child_r.gif (3160 bytes)i'chana

Richana.gif (23286 bytes)

 

Symbol- The ri’chana have no symbol, though each individual often has his own totem animal, and dresses in the skin of the animal.

Prime Stats- In/St

Skills- The ri’chana get following skills (note, this is instead of the normal first level development):

RI'CHANA

     

Skill

Rank

Skill

Rank

Fauna Lore

2

Chant

2

Flora Lore

3

Ritual

2

Herb Lore

3

Body Dev

1

Spirit Lore

3

Meditation

2

Story-Telling

3

Drug Tolerance

2

Weapon 1

2

Religion: Ursani

3

Weapon 2

1

First Aid

3

Dance

3

   

Customary Garb- The ri’chana have no uniform, as such, though they often dress in the skins and furs of their totem animal. Many of them wear thick leather breeches when going into the wild. During their rituals they don large wooden masks in the shape of their totem animal. Like all Ursani they decorate themselves in tattoos.

Special Requirements- A ri’chana must have an IN of 85 or over, and a ST of 70.

Membership- Membership is restricted to Ursani males. The majority of tribes have only one ri’chana, though the larger or more prosperous tribes sometimes employ two or three.

Culture- Every Ursani tribe and village has a ri’chana. Like the chiefs, they are considered Gi’lac. The ri’chana are the Ursani’s link with the gods, and communicate regularly with Vri’jinka and Tiran’ca. They are also considered to be a doorway to the spirits, especially the Gor’nana, the Totem Spirit of the tribe. Each tribe as its own Gor’nana, which often takes the form of a humanoid animal. The Gor’nana is responsible for protecting the tribe, and ensuring prosperity. Unlike most religions, the Ursani do not feel the need to appease the spirit- after all, it is the spirit of their tribe.

ri’chana’s are chosen by both the chief and the ri’chana’s predecessor. Formal training is not given, and the ri’chana is expected to learn as he goes along. However, the initiation involves communion and possession by the totem animal; if, for some reason, this ritual fails, the ri’chana is dishonoured and must step down, and another takes his place. Of course, it would take a peculiarly honest Ursani to admit that kind of failure.

Restrictions- All ri’chana must be Ursani, and part of the tribe. Only males are allowed. Apart from that there are few restrictions, apart from those imposed by the tribe. A ri’chana who is unable to contact the spirits is usually quickly disposed of.

Structure- The ri’chana are part of the Gi’lac, the highest social caste in Morrim society. They offer spiritual advice to all the Ursani, and often serve as the Chief’s main advisor. It is considered taboo to lay a hand on the ri’chana, and anybody harming one will be killed. Only once the chief has decided that a ri’chana is not competent is the taboo lifted.

Philosophy/Purpose- The ri’chana fulfil a number of functions in Ursani society. Primarily, they are healers and use salves and herbs to cure sicknesses and disease. They are also fond of blood-letting, which they feel releases the evil spirits. Another function of the ri’chana is to serve as the mouth of the Gor’nana. When an important decision is to be made, the Gor’nana needs to be consulted. The ri’chana invoke the Gor’nana by name and, via a complex ritual (which involves dancing, chanting and drugs) are possessed by the totem. When in this state, the shaman is able to command even the chief. The Gor’nana, as well as being the spirit of the tribe, is also considered the ambassador of the gods, and all must obey it. This ritual, known as the Gor’tuca is also carried out at the beginning of every year, to give the Ursani guidance for the days ahead. During the Gor’tuca the ri’chana will wear a large wooden mask, known as a Gor’mi. The Gor’mi is painted in the style of the Gor’nana’s head, and when wearing this mask the ri’chana is considered to be the embodiment of the spirit.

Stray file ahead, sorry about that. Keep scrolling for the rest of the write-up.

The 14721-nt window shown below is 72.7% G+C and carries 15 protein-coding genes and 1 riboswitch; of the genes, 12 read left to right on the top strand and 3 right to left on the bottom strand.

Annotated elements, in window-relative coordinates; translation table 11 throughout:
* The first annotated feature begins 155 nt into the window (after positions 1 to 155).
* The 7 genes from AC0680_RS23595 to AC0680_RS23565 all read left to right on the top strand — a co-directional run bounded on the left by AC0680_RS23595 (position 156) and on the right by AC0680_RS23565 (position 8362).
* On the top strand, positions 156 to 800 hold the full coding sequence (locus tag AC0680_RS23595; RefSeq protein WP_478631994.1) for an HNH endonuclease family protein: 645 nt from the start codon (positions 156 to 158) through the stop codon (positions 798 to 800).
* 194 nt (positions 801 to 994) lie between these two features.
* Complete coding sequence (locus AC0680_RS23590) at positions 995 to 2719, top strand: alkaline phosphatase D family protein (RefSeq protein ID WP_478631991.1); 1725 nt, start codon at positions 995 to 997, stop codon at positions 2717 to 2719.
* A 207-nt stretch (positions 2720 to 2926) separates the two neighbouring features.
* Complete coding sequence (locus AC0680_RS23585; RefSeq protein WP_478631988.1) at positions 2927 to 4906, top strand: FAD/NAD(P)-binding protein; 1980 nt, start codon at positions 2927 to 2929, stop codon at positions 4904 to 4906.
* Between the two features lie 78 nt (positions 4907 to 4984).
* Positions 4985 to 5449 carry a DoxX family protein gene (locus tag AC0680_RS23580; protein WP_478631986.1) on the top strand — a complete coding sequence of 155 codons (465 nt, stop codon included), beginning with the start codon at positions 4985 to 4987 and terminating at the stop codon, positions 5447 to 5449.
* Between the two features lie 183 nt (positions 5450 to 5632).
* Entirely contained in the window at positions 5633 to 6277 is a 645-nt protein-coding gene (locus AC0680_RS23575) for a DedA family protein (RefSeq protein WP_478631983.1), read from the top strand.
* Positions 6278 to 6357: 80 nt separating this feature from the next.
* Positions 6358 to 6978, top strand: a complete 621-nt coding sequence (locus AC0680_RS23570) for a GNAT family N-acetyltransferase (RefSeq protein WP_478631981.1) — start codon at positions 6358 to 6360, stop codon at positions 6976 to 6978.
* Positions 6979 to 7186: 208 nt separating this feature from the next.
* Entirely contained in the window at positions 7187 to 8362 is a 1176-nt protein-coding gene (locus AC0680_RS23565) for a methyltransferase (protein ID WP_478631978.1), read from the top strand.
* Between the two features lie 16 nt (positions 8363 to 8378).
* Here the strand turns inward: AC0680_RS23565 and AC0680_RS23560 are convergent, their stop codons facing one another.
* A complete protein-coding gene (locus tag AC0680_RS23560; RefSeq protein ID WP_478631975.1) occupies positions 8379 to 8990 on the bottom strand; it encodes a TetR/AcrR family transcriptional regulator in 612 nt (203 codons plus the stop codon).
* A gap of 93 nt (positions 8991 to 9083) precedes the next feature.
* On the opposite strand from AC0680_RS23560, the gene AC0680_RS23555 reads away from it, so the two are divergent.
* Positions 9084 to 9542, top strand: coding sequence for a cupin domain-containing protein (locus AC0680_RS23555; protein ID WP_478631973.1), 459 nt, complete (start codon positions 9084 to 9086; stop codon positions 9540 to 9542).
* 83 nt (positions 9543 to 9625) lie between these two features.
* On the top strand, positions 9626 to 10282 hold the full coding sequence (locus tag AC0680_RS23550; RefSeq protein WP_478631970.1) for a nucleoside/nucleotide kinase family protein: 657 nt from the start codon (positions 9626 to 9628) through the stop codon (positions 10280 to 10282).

The ri’chana also communes with the spirits, and helps appease them. If there is famine or a plague, the ri’chana will retreat to his Ni’maton, his holy space, and enter into a trance. This ni’maton is often a small stone circle or a wood-glade, its location unknown to all but the shaman. Anyone entering the ni’maton without permission is likely to be cursed by the spirits.

In order to enter the trances, the ri’chana use Tuc’rina, a small leafy plant which grows in the valleys of the Belestar border. This plant is crushed and smoked through a large wooden pipe, known as a Tuc’rin’co. The shaman then enters an hallucigenic state.

When not communing with the spirits, the ri’chana often wanders away from the town, gathering herbs and leaves for his potions. As well as being a shaman, the ri’chana is often a great warrior too, and will accompany the Urani on any battle.

Holy Days- The Ursani, despite their spirituality, or not fond of dogmatic religions and celebrate few holy days. The main holy day is the Gor’tuca, as mentioned above. This takes place on the first new moon of the year. During this time the ri’chana retreats to his Ni’maton for the whole day to meditate. At night he returns, and the whole tribe chant and dance around a fire, hoping to attract the attention of the totem and summon him into the shaman. The ri’chana, wearing his mask, then announces his plans for the tribe for the coming year. A great feast is then thrown under the stars. This ritual also takes place whenever the Ursani have need.

In addition to this, each tribe celebrates its own unique days, such as the anniversary of a great victory, or the ascension of the chief, or the death of a great hero. In these festivals the ri’chana’s role is more subdued, and only small rituals are necessary.

Spell Lists:

All Shaman Base lists

 

Background Options

Guardian Spirit 10

Fraud- no contact with the spirits -30

Prone to demonic possession –10

Blessed by totem (+10 to stat) 20

Addiction/ Insanity –10

Must forsake 1 level.